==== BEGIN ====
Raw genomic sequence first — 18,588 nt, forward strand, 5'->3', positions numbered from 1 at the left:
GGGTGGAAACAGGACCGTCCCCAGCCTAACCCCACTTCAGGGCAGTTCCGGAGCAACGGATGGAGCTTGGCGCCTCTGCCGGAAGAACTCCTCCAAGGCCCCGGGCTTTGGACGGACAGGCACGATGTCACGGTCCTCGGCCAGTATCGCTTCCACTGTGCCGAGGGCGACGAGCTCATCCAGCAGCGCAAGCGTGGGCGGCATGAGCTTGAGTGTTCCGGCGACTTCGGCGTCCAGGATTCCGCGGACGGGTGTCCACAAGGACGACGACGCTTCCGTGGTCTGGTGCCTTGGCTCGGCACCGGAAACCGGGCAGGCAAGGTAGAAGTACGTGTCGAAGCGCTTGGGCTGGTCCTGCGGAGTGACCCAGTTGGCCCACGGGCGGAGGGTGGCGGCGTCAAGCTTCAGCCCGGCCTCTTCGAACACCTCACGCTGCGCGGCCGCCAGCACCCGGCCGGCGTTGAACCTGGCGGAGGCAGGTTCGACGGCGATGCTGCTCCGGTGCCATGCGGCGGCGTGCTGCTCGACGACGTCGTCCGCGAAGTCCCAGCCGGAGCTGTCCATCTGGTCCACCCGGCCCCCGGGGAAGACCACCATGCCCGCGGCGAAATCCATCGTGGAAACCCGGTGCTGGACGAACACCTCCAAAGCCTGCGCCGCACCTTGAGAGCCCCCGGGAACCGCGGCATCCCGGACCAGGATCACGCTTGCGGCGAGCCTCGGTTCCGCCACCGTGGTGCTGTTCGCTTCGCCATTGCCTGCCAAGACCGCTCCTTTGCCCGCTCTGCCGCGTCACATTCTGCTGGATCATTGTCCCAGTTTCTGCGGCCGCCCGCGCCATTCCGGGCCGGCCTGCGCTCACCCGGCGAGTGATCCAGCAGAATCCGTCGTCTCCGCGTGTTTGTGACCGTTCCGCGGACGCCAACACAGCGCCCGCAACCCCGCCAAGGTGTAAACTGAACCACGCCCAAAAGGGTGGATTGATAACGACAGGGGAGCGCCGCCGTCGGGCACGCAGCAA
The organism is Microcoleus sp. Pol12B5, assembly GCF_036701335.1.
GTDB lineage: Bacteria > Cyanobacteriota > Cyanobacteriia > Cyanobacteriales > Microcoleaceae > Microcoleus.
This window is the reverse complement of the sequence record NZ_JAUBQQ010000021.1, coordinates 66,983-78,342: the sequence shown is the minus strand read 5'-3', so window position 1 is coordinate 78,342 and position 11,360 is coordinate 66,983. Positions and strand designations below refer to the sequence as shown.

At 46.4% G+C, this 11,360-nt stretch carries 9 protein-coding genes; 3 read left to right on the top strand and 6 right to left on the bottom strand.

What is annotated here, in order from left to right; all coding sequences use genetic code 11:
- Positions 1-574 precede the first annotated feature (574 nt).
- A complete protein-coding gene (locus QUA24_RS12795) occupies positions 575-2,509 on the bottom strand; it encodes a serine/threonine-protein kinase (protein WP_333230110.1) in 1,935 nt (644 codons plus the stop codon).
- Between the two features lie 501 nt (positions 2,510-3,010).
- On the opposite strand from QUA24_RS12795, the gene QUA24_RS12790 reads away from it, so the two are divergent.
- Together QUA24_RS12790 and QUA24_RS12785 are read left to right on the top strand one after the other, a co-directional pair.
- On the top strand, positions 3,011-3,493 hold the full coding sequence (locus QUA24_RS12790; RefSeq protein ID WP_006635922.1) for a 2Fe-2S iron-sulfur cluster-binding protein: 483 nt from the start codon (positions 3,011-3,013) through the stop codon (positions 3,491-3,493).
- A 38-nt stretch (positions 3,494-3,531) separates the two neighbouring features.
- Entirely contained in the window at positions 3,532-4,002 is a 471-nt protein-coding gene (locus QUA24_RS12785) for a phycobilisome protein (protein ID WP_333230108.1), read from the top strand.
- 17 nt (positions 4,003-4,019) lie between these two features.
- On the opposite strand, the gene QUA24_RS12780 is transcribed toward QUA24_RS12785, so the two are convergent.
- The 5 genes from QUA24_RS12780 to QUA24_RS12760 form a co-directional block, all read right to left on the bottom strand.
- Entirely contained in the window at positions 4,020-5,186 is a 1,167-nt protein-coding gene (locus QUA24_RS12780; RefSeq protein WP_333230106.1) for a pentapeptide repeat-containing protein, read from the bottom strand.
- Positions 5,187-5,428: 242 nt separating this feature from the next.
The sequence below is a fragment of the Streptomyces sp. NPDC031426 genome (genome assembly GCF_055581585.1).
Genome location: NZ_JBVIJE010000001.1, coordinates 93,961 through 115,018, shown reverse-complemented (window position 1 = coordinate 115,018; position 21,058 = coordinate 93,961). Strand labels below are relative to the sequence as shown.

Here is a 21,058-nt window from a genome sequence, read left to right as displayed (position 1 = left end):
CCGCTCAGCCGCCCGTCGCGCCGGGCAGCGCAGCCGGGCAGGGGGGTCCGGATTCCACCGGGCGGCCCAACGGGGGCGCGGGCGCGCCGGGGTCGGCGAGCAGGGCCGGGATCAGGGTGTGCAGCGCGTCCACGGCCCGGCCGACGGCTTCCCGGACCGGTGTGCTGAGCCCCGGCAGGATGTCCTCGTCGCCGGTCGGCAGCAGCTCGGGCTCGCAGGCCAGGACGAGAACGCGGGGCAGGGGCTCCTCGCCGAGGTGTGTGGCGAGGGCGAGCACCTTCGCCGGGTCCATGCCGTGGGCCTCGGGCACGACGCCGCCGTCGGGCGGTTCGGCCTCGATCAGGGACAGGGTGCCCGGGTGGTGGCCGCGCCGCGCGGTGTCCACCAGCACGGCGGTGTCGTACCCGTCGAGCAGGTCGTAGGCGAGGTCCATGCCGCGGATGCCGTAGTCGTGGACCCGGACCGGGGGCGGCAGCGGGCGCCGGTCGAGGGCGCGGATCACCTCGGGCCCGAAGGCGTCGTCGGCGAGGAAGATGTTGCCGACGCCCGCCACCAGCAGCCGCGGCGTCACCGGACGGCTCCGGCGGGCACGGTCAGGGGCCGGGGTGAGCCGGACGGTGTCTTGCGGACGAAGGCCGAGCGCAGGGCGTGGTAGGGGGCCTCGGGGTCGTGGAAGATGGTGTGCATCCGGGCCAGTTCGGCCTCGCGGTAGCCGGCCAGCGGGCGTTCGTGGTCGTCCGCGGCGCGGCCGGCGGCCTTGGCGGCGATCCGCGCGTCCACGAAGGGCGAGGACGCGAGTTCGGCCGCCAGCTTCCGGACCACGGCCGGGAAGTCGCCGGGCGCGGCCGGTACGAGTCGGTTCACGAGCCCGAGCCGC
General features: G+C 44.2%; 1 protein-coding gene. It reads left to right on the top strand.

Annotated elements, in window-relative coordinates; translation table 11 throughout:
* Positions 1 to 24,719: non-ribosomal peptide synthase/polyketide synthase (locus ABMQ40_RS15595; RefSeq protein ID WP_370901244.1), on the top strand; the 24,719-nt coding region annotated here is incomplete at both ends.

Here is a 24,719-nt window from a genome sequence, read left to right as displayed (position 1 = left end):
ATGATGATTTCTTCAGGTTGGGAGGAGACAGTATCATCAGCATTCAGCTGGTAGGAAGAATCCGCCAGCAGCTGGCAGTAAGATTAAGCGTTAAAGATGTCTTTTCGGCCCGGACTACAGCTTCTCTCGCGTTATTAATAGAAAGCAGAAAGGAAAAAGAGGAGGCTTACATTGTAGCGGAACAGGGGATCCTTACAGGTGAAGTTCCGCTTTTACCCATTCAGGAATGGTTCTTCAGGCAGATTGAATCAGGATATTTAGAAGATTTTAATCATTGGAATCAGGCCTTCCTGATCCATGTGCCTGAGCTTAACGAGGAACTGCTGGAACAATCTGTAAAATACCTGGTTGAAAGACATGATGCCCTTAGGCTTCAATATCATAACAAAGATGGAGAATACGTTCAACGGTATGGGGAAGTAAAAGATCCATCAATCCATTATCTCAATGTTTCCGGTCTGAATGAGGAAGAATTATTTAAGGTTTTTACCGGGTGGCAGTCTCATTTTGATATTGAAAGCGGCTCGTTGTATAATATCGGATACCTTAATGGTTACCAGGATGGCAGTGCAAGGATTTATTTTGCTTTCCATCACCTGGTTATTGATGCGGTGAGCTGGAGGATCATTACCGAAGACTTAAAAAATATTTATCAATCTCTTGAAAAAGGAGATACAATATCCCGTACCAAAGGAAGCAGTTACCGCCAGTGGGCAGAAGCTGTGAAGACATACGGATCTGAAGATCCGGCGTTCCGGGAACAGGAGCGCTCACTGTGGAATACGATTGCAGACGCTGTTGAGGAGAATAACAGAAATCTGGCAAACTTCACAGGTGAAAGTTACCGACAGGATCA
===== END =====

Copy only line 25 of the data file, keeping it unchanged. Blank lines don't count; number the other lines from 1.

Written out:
General features: G+C 44.2%; 1 protein-coding gene. It reads left to right on the top strand.